14. 14.
    Tseng, Y.-C., Ni, S.-Y., Chen, Y.-S., & Sheu, J.-P. (2002). The broadcast storm problem in a mobile ad hoc network. Wireless Networks, 8, 153–167.CrossRefzbMATHGoogle Scholar
  15. 15.
    Ye, F., Chen, A., Lu, S., & Zhang, L. (2001). A scalable solution to minimum cost forwarding in large sensor networks. In ICCCN’2001.Google Scholar
  16. 16.
    Wang, L., Bayhan, S., Ott, J., Kangasharju, J., Sathiaseelan, A., & Crowcroft, J. (2015). Pro-diluvian: Understanding scoped-flooding for content delivery in information-centric networking. In ACM ICN’15.Google Scholar
  17. 17.
    Chen, W., Guha, R. K., Kwon, T. J., Lee, J., & Hsu, Y.-Y. (2011). A survey and challenges in routing and data dissemination in vehicular ad hoc networks. Wireless Communications and Mobile Computing, 11, 787–795.CrossRefGoogle Scholar
  18. 18.
    Zyba, G., Voelker, G. M., Ioannidis, S., & Diot C. (2011). Dissemination in opportunistic mobile ad-hoc networks: The power of the crowd. In IEEE Infocom.Google Scholar
  19. 19.
    Drolia, U., Mickulicz, N., Gandhia, R., & Narasimhan, P. (2015). Krowd: A key-value store for crowded venues. In MobiArch’15.Google Scholar
  20. 20.
    Ioannidis, S., Chaintreau, A., Massoulie, L. (2009). Optimal and scalable distribution of content updates over a mobile social network. In IEEE Infocom’09.Google Scholar
  21. 21.
    Sasson, Y., Cavin, D., & Schiper, A. (2003). Probabilistic broadcast for flooding in wireless mobile ad hoc networks. In WCNC’03.Google Scholar
  22. 22.
    Nand, P., & Sharma, S. C. (2011). Probability based improved broadcasting for AODV routing protocol. In ICCICS’11.Google Scholar
  23. 23.
    Baccelli, E., Cordero, J. A., & Jacquet, P. (2010). Optimization of critical data synchronization via link overlay RNG in mobile ad hoc networks. In IEEE MASS.Google Scholar
  24. 24.
    Cordero, J. A., Yi, J., & Clausen, T. (2014). An adaptive jitter mechanism for reactive route discovery in sensor networks. Sensors, 14, 14440–14471.CrossRefGoogle Scholar
  25. 25.
    Clausen, T., Dearlove, C., & Adamson, B. (2008). Jitter considerations in mobile ad hoc networks (manets). RFC 5148, IETF.Google Scholar
  26. 26.
    Iosifidis, G., Gao, L., Huang, J., & Tassiulas, L. (2014). Enabling crowd-sourced mobile internet access. In IEEE INFOCOM.Google Scholar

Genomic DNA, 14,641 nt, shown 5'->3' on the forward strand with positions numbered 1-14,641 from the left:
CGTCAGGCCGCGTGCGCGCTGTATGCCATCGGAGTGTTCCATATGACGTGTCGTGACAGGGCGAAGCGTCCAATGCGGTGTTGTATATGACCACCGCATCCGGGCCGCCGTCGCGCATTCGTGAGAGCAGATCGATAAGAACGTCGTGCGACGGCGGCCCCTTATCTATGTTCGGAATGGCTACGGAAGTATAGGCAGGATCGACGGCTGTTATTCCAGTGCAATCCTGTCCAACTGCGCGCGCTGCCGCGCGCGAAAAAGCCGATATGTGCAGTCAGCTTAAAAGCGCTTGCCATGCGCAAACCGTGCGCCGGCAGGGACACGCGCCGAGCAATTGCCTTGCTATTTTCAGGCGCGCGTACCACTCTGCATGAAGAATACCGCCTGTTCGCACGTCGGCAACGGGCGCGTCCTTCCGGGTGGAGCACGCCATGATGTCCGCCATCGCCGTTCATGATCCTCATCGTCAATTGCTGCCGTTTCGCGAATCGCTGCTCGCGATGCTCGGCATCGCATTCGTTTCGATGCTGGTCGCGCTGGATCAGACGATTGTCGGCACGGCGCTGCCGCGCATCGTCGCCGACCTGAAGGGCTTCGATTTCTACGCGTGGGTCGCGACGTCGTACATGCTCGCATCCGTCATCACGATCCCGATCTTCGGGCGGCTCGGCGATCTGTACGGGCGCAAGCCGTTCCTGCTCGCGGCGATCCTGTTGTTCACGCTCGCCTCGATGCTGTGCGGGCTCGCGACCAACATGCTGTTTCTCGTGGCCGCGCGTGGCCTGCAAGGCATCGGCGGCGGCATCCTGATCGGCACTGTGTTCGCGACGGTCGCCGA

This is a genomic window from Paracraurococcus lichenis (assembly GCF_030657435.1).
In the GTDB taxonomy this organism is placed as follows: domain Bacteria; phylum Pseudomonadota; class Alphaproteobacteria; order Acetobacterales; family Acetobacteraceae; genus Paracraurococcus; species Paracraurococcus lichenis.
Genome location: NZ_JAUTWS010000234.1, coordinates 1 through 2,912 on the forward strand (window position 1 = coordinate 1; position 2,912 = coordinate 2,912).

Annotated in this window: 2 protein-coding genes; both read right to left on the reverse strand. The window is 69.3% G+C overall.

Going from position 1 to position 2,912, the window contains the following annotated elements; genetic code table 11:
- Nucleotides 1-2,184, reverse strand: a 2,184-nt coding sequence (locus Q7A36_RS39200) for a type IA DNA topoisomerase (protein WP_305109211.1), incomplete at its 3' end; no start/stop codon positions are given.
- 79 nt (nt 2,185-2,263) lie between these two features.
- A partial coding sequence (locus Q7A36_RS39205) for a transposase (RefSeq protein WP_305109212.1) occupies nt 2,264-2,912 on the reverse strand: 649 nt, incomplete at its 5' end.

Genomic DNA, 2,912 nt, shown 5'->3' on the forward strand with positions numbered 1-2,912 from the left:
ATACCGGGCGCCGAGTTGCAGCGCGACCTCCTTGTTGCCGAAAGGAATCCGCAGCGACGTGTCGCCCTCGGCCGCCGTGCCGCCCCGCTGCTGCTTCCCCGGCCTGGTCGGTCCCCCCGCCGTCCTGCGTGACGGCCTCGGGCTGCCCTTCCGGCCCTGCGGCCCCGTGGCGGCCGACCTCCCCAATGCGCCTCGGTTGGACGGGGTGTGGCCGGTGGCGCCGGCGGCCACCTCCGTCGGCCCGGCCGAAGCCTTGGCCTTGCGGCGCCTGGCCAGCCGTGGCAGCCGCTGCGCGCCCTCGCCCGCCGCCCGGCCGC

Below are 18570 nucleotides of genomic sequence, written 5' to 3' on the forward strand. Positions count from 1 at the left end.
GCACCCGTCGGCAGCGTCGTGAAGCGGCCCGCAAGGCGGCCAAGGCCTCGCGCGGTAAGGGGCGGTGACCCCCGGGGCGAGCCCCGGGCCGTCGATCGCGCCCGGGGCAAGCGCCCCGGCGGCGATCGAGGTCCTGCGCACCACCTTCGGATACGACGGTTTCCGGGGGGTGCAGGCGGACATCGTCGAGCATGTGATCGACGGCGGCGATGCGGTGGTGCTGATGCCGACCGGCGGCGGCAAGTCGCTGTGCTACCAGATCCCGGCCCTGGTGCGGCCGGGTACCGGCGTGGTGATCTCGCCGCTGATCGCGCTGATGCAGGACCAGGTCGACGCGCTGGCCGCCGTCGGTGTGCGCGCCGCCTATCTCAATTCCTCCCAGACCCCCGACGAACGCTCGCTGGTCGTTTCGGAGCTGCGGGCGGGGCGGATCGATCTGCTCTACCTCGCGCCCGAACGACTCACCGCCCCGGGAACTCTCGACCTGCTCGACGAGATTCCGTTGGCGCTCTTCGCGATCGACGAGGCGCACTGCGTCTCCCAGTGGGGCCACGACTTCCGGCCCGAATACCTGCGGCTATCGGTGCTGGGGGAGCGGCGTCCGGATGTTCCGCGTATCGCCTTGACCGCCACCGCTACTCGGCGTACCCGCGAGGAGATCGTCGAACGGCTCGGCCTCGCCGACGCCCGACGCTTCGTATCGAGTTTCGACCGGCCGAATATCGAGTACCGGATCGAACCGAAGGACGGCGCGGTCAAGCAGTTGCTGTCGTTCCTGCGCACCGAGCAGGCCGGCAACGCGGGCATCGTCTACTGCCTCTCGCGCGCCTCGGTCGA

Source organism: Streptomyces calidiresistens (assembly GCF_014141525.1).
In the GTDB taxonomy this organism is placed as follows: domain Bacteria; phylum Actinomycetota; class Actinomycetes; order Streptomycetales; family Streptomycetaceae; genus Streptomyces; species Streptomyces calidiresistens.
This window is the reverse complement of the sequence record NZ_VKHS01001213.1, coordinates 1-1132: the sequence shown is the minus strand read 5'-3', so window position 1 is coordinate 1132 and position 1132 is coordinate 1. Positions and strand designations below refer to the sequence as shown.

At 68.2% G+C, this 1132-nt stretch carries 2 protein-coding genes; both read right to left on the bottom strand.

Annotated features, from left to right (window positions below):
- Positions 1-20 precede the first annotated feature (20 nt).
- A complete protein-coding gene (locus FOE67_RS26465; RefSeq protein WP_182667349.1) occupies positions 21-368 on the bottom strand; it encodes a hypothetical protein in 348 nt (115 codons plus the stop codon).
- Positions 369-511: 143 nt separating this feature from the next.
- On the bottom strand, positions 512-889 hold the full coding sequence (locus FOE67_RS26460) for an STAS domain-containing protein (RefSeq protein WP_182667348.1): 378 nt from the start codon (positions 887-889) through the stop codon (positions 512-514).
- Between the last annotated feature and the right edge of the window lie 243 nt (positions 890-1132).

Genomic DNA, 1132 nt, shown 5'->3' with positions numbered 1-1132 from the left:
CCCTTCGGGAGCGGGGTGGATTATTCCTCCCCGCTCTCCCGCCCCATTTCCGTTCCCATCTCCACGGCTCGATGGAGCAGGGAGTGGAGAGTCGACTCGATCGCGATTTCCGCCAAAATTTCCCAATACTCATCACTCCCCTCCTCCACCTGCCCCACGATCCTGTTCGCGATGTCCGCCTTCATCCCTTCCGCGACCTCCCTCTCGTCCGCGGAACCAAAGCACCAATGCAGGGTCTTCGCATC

27. 27.
    Kotz, D., Newport, C., & Elliott, C. (2003). The mistaken axioms of wireless-network research. Dartmouth College Computer Science Technical Report TR2003-467. Accessed 02 May 2018.
  28. 28.
    Zhao, J., & Govindan, R. (2003). Understanding packet delivery performance in dense wireless sensor networks. In SenSys’03.Google Scholar
  29. 29.
    Roy, R. R. (2010). Handbook of mobile ad hoc networks for mobility models. Berlin: Springer.zbMATHGoogle Scholar
  30. 30.
    Carofiglio, G., Gallo, M., Muscariello, L., & Perino, D. (2011). Modeling data transfer in content-centric networking. In ITC’11.Google Scholar
  31. 31.
    Chakeres, I., & Belding-Royer, E. (2005). AODV implementation design and performance evaluation. International Journal of Wireless and Mobile Computing, 2(3).Google Scholar
  32. 32.
    Broch, J., Matz, D. A., Johnson, D. B., Hu, Y.-C., & Jetcheva, J. (1998). A performance comparison of multi-hop wireless ad hoc network routing protocol. In ACM MobiCom.Google Scholar
  33. 33.
    Friedman, R., Hay, D., & Kliot, D. (2009). Jittering broadcast transmissions in manets: Quantification and implementation strategies. Technical Report, Department of Computer Science, Technion.Google Scholar
  34. 34.
    Lenders, V., May, M., & Plattner, B. (2008). Density-based anycast: A robust routing strategy for wireless ad hoc networks. IEEE/ACM Transactions on Networking, 16, 852–863.CrossRefGoogle Scholar
  35. 35.
    Rhee, I., Shin, M., Hong, S., Lee, K., Kim, S., & Chong, S. (2009). Crawdad dataset ncsu/mobilitymodels (v. 2009-07-23).

Copyright information

© Springer Science+Business Media, LLC, part of Springer Nature 2018

Authors and Affiliations

  1. 1.Department of ComputingHong Kong Polytechnic UniversityKowloonHong Kong, China
  2. 2.École polytechniquePalaiseauFrance

Personalised recommendations